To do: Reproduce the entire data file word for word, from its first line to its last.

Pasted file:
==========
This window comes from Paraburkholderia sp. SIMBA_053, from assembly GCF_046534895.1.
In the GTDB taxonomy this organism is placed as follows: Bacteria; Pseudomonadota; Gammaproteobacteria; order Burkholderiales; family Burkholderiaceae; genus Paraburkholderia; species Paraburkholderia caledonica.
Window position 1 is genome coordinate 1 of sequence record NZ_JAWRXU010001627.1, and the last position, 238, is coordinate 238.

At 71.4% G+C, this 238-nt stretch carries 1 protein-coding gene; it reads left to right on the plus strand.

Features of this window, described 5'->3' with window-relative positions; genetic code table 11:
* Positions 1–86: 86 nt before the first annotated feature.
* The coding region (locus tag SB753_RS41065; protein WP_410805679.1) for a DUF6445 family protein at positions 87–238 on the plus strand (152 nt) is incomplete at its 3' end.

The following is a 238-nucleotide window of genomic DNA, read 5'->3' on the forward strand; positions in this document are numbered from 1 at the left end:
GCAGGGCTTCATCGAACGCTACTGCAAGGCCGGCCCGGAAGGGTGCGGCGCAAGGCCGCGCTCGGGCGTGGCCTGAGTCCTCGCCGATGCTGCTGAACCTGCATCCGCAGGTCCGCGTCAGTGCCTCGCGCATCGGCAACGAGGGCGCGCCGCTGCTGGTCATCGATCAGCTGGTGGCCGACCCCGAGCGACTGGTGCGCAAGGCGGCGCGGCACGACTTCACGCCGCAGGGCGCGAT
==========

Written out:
This window comes from Paraburkholderia sp. SIMBA_053, from assembly GCF_046534895.1.
In the GTDB taxonomy this organism is placed as follows: Bacteria; Pseudomonadota; Gammaproteobacteria; order Burkholderiales; family Burkholderiaceae; genus Paraburkholderia; species Paraburkholderia caledonica.
Window position 1 is genome coordinate 1 of sequence record NZ_JAWRXU010001627.1, and the last position, 238, is coordinate 238.

At 71.4% G+C, this 238-nt stretch carries 1 protein-coding gene; it reads left to right on the plus strand.

Features of this window, described 5'->3' with window-relative positions; genetic code table 11:
* Positions 1–86: 86 nt before the first annotated feature.
* The coding region (locus tag SB753_RS41065; protein WP_410805679.1) for a DUF6445 family protein at positions 87–238 on the plus strand (152 nt) is incomplete at its 3' end.

The following is a 238-nucleotide window of genomic DNA, read 5'->3' on the forward strand; positions in this document are numbered from 1 at the left end:
GCAGGGCTTCATCGAACGCTACTGCAAGGCCGGCCCGGAAGGGTGCGGCGCAAGGCCGCGCTCGGGCGTGGCCTGAGTCCTCGCCGATGCTGCTGAACCTGCATCCGCAGGTCCGCGTCAGTGCCTCGCGCATCGGCAACGAGGGCGCGCCGCTGCTGGTCATCGATCAGCTGGTGGCCGACCCCGAGCGACTGGTGCGCAAGGCGGCGCGGCACGACTTCACGCCGCAGGGCGCGAT